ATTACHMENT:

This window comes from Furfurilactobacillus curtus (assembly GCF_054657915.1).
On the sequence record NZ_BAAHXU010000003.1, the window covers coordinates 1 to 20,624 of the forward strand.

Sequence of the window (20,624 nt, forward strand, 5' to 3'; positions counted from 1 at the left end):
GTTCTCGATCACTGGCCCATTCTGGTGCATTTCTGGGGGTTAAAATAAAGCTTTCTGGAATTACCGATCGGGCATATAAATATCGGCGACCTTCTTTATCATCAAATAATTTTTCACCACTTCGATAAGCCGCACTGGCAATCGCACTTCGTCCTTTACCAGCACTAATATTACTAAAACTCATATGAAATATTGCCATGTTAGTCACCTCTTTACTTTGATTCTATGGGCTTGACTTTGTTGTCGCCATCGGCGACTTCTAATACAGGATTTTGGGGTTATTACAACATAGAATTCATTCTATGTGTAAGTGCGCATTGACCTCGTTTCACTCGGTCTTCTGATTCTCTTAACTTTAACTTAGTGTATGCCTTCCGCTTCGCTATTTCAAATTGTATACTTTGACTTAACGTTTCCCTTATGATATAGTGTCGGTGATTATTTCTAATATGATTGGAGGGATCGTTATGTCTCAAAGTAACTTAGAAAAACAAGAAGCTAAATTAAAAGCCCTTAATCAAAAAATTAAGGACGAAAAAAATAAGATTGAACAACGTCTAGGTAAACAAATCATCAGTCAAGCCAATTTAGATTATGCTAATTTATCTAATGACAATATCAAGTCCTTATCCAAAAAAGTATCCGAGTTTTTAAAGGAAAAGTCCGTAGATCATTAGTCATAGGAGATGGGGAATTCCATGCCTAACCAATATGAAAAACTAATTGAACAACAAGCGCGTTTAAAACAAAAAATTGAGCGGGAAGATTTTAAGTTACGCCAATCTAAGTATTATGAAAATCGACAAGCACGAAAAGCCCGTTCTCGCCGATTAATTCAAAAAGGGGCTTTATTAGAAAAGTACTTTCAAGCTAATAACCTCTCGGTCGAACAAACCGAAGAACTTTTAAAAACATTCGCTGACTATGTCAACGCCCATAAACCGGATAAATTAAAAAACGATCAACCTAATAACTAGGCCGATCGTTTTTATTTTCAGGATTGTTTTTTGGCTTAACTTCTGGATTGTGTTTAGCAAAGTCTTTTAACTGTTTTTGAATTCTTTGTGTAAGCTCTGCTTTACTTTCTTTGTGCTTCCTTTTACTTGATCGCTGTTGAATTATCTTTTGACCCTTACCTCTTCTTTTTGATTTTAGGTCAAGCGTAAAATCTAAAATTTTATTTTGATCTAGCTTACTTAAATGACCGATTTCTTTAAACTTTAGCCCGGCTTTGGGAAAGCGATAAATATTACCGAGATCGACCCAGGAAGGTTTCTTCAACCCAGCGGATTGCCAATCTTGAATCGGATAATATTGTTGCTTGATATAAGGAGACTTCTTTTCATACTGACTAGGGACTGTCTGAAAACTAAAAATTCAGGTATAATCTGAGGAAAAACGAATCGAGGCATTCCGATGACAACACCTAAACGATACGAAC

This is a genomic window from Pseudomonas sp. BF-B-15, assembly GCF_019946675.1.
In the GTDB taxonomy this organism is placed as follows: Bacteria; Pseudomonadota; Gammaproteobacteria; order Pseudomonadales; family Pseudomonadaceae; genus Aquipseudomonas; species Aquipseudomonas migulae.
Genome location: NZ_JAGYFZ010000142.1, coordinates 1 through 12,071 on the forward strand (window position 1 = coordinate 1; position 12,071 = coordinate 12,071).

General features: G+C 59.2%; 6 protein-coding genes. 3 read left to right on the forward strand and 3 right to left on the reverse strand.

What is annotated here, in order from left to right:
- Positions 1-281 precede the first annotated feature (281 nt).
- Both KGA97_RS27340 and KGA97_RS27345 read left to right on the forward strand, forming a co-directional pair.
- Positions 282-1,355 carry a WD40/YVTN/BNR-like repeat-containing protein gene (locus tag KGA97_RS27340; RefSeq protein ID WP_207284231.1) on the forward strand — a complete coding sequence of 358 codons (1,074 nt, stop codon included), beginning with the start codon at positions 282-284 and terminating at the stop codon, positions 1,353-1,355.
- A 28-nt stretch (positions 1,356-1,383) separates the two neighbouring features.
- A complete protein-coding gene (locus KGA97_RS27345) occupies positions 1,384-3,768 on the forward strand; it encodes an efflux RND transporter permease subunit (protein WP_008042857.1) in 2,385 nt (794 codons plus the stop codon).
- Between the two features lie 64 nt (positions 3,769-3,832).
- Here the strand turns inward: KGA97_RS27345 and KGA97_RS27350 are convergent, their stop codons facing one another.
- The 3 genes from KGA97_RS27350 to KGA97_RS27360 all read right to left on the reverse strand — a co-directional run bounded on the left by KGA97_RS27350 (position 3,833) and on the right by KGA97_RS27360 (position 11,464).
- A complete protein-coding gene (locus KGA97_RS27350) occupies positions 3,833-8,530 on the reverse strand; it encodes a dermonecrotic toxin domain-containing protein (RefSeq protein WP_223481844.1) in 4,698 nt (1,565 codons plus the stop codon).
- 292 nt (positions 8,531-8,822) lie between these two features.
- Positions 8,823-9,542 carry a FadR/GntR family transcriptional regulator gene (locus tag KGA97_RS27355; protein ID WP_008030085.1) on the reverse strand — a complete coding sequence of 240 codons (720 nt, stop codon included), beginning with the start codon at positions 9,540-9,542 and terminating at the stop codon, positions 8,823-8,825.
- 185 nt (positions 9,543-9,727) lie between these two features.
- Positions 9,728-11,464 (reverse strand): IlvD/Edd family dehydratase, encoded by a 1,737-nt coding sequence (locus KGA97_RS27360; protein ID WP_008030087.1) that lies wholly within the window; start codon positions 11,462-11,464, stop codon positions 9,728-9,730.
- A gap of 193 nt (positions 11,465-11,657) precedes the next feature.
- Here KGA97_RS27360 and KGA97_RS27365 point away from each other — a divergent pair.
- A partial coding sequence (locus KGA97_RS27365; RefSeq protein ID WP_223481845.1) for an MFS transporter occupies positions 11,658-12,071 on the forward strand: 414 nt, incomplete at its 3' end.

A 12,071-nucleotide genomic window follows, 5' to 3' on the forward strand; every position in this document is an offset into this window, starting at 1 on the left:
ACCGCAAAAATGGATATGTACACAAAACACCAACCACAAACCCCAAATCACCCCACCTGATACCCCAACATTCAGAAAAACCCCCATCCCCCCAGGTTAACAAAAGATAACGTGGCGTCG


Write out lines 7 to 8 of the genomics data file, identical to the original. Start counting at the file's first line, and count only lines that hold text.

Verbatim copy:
Genome location: NZ_JAGYFZ010000142.1, coordinates 1 through 12,071 on the forward strand (window position 1 = coordinate 1; position 12,071 = coordinate 12,071).

General features: G+C 59.2%; 6 protein-coding genes. 3 read left to right on the forward strand and 3 right to left on the reverse strand.